A Controversial Journey: SPIL visits Michigan
Dearborn, Mich. – The street is dotted with traffic signs, advertisements, and names of businesses on buildings—not unlike every other U.S. city, except that many of these signs are in both Arabic and English.
There are mosques and churches alike along the cityscape. The largest mosque in North America is located here; two towers and three brilliant golden domes loom over the city.
This is a city where Sharia law has influence on the local government. The Arab American National Museum is here, providing a context and an education for visitors and residents of this city. Dearborn is home to one of the largest Arab and Muslim communities in the United States.
Members of the outreach team from George Fox University’s (GFU) Spiritual and Intercultural Life (SPIL) department went to this city as a part of their participation in the Christian Community Development Association (CCDA) in Detroit.
The team visited both a mosque and a Christian organization called Angel House that provides community support and services like transportation, vocational classes, and meals to the Muslim community.
“The trip definitely changed my perspective about the Arabic community within America, and both the potential issues and potential that it creates with cross-cultural ministry,” said Shea Krevi, a junior at GFU and a member of the team that went to the conference and to Dearborn.
When navigating sensitive and difficult topics, especially cross-culturally, conflict is very likely, and this trip did not go without. The religious leader called, the imam, created a very welcoming environment, and was more than willing to answer questions and provide context to the visitors according to Krevi.
Yet while navigating sensitive and difficult topics, especially cross-culturally, conflict is very likely, and this trip did not go without.
But when the group got to Angel House and told the woman in charge about their experience, she told the group that the imam was dishonest with them during the question-and-answer session that they had just had, that their religion condones lying in certain ways, and that the imam was trying to hide information from them.
Two young men that were also from the CCDA conference stood up and argued with the woman, saying that they had worked with immigrants before and that was not their experience. The conversation ended with the them storming out, leaving behind lots of tension in Angel House.
The interchange revealed the generational gap within the audience.
According to Krevi, the older members of the conference group were more apt to side with the woman, and the younger people were more likely to disagree and trust what the imam had told them, and what they already had experienced and knew about Muslims.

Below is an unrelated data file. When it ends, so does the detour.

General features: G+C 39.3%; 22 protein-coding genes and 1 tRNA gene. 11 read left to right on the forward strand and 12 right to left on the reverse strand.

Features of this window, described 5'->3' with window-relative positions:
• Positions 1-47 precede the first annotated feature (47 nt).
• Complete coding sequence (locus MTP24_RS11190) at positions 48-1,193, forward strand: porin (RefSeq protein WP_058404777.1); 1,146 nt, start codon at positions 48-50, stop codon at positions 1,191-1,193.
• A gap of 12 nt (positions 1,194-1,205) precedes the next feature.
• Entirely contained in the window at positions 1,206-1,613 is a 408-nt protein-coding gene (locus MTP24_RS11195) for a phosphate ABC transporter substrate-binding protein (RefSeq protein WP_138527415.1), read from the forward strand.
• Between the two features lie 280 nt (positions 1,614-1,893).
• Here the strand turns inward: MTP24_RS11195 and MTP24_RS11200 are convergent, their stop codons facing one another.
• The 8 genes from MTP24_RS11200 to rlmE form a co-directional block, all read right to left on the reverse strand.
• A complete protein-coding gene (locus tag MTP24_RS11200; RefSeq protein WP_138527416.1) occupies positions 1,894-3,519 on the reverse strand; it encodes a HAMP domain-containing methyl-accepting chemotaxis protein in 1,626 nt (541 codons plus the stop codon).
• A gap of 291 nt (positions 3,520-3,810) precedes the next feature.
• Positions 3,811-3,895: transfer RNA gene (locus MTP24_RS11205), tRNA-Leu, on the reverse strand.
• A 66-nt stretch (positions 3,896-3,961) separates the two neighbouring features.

“I can’t speak for her experience, but I think she has served there long enough that that could very well be true for her situation; however I don’t know if we should be able to use that as an overarching theme for all these communities,” Krevi said.
On the day that Krevi and a few other members of the GFU team went to Dearborn, a couple people from the GFU SPpIL team also went to Flint, Mich.
Flint has become infamous in America as the town without water. The pipes and the water sources contained dangerous levels of lead, making it toxic to drink and causing illness and even death in the city.
Hannah Wagar, a sophomore GFU student, was able to go to this city and witness the rebuilding.
“Flint is definitely a comeback city, full of people who desire to see grassroots change within their communities. The city is slowly changing infrastructure and doing a lot with what they have,” said Wagar.
The excursions to Dearborn and Flint were just one day of a three-day conference in Detroit. The theme of this conference was resilience, of both the people attending the conference and of the people of Detroit. Fifteen Christian leaders spoke on a wide range of topics.
“It left me with a lot to think about,” says Krevi. “I’m still processing everything.”
The conference covered a myriad of issues, including but not limited to racial reconciliation, the policy Deferred Action for Childhood Arrivals (DACA), foster care, business as a mission, community development, women in ministry, and tolerance versus love.
“I realized that it’s a love issue, and a love problem, in a lot of these situations. Yes, when it comes down to the policies, those things are important and need to be addressed well. But our first steps as followers is to love and then to act, and I think a lot of times we reverse the order of those things,” said Krevi, on what he learned from this conference.
Reported by Emma Lindberg
Photographed by Satoshi Seth